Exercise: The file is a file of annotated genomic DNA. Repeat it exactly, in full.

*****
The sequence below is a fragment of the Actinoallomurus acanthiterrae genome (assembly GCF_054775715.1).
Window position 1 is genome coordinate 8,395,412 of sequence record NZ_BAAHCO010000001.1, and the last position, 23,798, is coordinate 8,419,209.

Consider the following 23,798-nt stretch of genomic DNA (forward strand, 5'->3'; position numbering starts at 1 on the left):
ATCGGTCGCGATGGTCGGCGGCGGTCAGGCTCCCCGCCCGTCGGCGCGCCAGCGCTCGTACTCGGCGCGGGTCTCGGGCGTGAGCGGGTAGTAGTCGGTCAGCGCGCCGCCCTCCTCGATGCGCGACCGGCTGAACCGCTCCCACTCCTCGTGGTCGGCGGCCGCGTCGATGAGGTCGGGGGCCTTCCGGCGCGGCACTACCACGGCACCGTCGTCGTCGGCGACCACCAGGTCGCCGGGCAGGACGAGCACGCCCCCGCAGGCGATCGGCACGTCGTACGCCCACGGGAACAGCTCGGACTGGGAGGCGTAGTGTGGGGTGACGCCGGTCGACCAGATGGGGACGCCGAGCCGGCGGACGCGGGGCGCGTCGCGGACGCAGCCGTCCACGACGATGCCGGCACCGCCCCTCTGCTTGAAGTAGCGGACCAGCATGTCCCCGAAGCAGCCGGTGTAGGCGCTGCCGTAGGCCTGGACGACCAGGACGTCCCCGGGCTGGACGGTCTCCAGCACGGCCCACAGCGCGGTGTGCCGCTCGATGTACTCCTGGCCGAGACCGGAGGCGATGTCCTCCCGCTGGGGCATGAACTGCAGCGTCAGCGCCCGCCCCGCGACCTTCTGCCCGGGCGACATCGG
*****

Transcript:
The sequence below is a fragment of the Actinoallomurus acanthiterrae genome (assembly GCF_054775715.1).
Window position 1 is genome coordinate 8,395,412 of sequence record NZ_BAAHCO010000001.1, and the last position, 23,798, is coordinate 8,419,209.

Consider the following 23,798-nt stretch of genomic DNA (forward strand, 5'->3'; position numbering starts at 1 on the left):
ATCGGTCGCGATGGTCGGCGGCGGTCAGGCTCCCCGCCCGTCGGCGCGCCAGCGCTCGTACTCGGCGCGGGTCTCGGGCGTGAGCGGGTAGTAGTCGGTCAGCGCGCCGCCCTCCTCGATGCGCGACCGGCTGAACCGCTCCCACTCCTCGTGGTCGGCGGCCGCGTCGATGAGGTCGGGGGCCTTCCGGCGCGGCACTACCACGGCACCGTCGTCGTCGGCGACCACCAGGTCGCCGGGCAGGACGAGCACGCCCCCGCAGGCGATCGGCACGTCGTACGCCCACGGGAACAGCTCGGACTGGGAGGCGTAGTGTGGGGTGACGCCGGTCGACCAGATGGGGACGCCGAGCCGGCGGACGCGGGGCGCGTCGCGGACGCAGCCGTCCACGACGATGCCGGCACCGCCCCTCTGCTTGAAGTAGCGGACCAGCATGTCCCCGAAGCAGCCGGTGTAGGCGCTGCCGTAGGCCTGGACGACCAGGACGTCCCCGGGCTGGACGGTCTCCAGCACGGCCCACAGCGCGGTGTGCCGCTCGATGTACTCCTGGCCGAGACCGGAGGCGATGTCCTCCCGCTGGGGCATGAACTGCAGCGTCAGCGCCCGCCCCGCGACCTTCTGCCCGGGCGACATCGG